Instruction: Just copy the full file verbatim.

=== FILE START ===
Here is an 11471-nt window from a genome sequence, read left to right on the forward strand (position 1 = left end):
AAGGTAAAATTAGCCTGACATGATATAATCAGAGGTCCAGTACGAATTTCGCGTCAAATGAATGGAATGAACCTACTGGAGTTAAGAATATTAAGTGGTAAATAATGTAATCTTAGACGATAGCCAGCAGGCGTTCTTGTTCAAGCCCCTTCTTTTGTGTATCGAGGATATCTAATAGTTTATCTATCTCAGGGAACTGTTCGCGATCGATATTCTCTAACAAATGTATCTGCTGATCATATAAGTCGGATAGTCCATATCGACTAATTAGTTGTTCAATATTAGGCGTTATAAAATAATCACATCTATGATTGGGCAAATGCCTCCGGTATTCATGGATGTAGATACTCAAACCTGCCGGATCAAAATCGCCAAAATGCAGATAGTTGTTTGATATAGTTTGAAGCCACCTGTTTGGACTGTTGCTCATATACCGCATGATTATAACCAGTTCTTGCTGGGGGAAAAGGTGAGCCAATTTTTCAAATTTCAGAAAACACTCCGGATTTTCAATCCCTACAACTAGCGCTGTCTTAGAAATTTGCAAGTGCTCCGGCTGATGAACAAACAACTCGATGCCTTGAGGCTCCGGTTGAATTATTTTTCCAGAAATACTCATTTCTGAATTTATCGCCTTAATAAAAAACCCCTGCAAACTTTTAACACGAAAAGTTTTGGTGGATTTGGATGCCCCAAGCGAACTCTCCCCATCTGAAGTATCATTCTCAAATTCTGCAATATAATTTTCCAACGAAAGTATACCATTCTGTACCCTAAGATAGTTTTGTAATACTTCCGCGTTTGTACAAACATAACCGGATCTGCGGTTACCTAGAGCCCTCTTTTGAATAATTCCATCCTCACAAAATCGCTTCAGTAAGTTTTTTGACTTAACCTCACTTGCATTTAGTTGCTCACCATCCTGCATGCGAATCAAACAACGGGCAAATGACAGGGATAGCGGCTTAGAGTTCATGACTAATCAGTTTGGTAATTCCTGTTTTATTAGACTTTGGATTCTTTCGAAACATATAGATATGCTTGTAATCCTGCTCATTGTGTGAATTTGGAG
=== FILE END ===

Here is an 11471-nt window from a genome sequence, read left to right on the forward strand (position 1 = left end):
AAGGTAAAATTAGCCTGACATGATATAATCAGAGGTCCAGTACGAATTTCGCGTCAAATGAATGGAATGAACCTACTGGAGTTAAGAATATTAAGTGGTAAATAATGTAATCTTAGACGATAGCCAGCAGGCGTTCTTGTTCAAGCCCCTTCTTTTGTGTATCGAGGATATCTAATAGTTTATCTATCTCAGGGAACTGTTCGCGATCGATATTCTCTAACAAATGTATCTGCTGATCATATAAGTCGGATAGTCCATATCGACTAATTAGTTGTTCAATATTAGGCGTTATAAAATAATCACATCTATGATTGGGCAAATGCCTCCGGTATTCATGGATGTAGATACTCAAACCTGCCGGATCAAAATCGCCAAAATGCAGATAGTTGTTTGATATAGTTTGAAGCCACCTGTTTGGACTGTTGCTCATATACCGCATGATTATAACCAGTTCTTGCTGGGGGAAAAGGTGAGCCAATTTTTCAAATTTCAGAAAACACTCCGGATTTTCAATCCCTACAACTAGCGCTGTCTTAGAAATTTGCAAGTGCTCCGGCTGATGAACAAACAACTCGATGCCTTGAGGCTCCGGTTGAATTATTTTTCCAGAAATACTCATTTCTGAATTTATCGCCTTAATAAAAAACCCCTGCAAACTTTTAACACGAAAAGTTTTGGTGGATTTGGATGCCCCAAGCGAACTCTCCCCATCTGAAGTATCATTCTCAAATTCTGCAATATAATTTTCCAACGAAAGTATACCATTCTGTACCCTAAGATAGTTTTGTAATACTTCCGCGTTTGTACAAACATAACCGGATCTGCGGTTACCTAGAGCCCTCTTTTGAATAATTCCATCCTCACAAAATCGCTTCAGTAAGTTTTTTGACTTAACCTCACTTGCATTTAGTTGCTCACCATCCTGCATGCGAATCAAACAACGGGCAAATGACAGGGATAGCGGCTTAGAGTTCATGACTAATCAGTTTGGTAATTCCTGTTTTATTAGACTTTGGATTCTTTCGAAACATATAGATATGCTTGTAATCCTGCTCATTGTGTGAATTTGGAG